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Do profits matter to stock market returns?

If there is one thing everyone knows about the running of businesses, it’s that they have to be profitable in order to survive in the long term. And yet places like Silicon Valley are awash with fast-growing businesses, some of them household names, that have clocked up huge valuations while producing little in the way of profits. What’s going on here, and are profits actually that important?

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If profit is important, why are so many unprofitable companies valued so highly?

You may be familiar with the term unicorn – the name given to privately owned start-ups valued at over $1 billion. When the term was first coined back in 2013, it was done so because finding a start-up with that sort of value was actually quite rare. At the time, 0.07% of tech start-ups could be classified as unicorns. Fast forward to June 2021 and there’s 708 unicorn companies in operation. It’s a far less rare to come across a unicorn now. Yet many of these businesses are still clocking up significant losses each year.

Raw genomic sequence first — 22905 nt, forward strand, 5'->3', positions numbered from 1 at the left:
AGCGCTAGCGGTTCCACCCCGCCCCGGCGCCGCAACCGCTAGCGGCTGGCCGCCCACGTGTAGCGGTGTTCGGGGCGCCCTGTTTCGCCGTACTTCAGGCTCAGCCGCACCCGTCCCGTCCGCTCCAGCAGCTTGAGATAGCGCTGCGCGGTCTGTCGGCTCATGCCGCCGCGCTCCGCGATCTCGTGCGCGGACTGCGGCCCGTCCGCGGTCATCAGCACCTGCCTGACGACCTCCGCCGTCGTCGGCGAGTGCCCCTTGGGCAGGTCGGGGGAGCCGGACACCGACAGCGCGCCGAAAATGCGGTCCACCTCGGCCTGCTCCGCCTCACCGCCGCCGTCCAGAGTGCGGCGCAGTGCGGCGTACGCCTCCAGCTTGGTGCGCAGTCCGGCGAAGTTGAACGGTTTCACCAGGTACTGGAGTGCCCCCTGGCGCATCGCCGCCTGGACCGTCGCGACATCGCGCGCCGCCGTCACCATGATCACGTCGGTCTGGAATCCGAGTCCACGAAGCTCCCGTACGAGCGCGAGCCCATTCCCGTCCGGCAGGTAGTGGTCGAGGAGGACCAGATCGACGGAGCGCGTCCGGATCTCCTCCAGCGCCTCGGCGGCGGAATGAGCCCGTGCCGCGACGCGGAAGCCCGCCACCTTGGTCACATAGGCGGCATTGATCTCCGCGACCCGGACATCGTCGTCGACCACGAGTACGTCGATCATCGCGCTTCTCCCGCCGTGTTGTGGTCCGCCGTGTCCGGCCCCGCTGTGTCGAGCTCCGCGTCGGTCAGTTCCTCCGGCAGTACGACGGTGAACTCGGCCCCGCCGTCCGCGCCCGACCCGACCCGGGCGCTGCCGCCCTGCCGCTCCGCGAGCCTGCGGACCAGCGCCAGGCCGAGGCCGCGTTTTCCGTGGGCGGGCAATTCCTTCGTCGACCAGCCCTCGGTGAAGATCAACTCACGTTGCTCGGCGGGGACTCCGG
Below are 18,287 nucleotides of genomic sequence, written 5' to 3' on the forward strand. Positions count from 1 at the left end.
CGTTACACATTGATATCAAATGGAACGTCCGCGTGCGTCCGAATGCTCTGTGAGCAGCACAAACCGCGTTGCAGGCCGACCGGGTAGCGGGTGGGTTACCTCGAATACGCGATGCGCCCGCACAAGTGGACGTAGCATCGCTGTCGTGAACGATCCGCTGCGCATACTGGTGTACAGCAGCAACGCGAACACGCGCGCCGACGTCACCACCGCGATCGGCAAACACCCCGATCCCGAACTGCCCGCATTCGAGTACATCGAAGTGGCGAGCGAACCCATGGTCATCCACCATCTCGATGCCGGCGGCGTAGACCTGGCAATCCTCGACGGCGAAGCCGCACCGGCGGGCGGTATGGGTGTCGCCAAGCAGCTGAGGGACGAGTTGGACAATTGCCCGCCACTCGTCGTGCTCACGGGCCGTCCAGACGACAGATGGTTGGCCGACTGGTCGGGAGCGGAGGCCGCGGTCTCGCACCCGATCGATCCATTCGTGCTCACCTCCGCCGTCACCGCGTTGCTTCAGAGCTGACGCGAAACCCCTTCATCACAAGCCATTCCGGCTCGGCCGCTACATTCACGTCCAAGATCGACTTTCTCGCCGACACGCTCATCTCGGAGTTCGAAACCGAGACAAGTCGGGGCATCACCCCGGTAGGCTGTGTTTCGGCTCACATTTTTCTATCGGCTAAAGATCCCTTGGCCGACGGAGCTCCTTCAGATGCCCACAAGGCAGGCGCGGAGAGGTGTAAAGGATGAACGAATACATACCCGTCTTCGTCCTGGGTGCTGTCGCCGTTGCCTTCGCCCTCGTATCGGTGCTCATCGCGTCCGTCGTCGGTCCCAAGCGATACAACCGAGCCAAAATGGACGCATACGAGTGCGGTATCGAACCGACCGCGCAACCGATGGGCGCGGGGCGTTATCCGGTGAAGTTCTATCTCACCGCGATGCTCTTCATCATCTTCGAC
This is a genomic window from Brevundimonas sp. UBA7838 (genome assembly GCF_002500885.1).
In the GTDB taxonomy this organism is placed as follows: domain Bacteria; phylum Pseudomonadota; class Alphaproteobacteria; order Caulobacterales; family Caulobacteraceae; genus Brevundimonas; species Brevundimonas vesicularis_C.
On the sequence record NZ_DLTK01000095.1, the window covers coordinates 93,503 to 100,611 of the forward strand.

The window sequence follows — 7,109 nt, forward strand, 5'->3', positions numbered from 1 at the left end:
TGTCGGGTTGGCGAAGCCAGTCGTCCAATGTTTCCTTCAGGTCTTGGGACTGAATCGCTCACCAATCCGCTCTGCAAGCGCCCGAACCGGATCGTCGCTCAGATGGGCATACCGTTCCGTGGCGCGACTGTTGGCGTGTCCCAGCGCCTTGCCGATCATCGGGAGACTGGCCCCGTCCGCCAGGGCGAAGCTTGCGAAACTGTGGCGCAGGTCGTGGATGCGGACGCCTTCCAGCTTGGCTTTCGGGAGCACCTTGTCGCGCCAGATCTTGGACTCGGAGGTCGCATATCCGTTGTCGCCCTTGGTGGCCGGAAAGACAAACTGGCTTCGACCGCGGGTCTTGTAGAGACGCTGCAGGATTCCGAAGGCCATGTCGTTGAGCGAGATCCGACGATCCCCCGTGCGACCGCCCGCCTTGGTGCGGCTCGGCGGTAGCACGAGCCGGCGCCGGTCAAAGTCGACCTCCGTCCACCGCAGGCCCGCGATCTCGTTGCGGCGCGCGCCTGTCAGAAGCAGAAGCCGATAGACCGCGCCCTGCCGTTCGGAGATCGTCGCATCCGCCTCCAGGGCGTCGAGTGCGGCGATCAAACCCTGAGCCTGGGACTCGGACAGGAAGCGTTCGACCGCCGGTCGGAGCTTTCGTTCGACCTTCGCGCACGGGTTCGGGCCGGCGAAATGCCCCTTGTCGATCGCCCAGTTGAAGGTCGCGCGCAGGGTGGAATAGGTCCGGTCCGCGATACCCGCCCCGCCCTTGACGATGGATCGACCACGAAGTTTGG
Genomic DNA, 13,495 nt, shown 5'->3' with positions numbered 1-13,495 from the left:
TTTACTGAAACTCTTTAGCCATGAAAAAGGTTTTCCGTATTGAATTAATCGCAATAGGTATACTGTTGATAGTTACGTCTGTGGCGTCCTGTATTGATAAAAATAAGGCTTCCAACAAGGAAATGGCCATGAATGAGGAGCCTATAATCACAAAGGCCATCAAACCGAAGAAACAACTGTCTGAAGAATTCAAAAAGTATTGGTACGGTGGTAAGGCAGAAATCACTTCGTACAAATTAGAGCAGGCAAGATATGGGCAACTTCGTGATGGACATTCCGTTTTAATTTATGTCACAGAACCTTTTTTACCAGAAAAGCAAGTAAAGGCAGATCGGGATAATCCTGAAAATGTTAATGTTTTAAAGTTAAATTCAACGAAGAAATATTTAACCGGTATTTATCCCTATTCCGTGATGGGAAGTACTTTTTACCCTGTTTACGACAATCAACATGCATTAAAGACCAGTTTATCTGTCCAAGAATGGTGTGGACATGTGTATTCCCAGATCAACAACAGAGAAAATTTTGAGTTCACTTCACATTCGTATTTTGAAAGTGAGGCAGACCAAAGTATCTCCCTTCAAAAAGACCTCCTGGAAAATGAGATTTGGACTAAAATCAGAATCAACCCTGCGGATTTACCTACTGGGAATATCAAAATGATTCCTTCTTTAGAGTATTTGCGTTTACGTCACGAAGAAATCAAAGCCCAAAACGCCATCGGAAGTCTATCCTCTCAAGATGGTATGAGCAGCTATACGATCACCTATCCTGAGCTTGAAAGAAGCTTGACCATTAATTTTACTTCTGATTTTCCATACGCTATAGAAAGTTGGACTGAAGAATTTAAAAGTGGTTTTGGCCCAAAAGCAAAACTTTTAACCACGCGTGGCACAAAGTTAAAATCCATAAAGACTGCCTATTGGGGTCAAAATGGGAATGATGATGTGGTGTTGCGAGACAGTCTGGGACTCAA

However, this is hardly confined to the private equity markets – many publicly owned companies have amassed huge valuations while recording relatively small profits, if they make them at all. Many of these companies you’ll know well, including Tesla, Netflix and Uber to name a few. The Australian market is no exception to this trend and many of the strongest performing stocks of the past five years have been built on tiny or non-existent profits, such as those of Xero and Afterpay. 

It’s also worth mentioning that many of these companies are deliberately sacrificing profits to focus on growth. It’s not necessarily that they are incapable of making money but are investing heavily in expanding the business. The classic example of this is Amazon, which has prioritised sales growth over profits since its inception in the 1990s and is now one of the largest companies in the world by market value.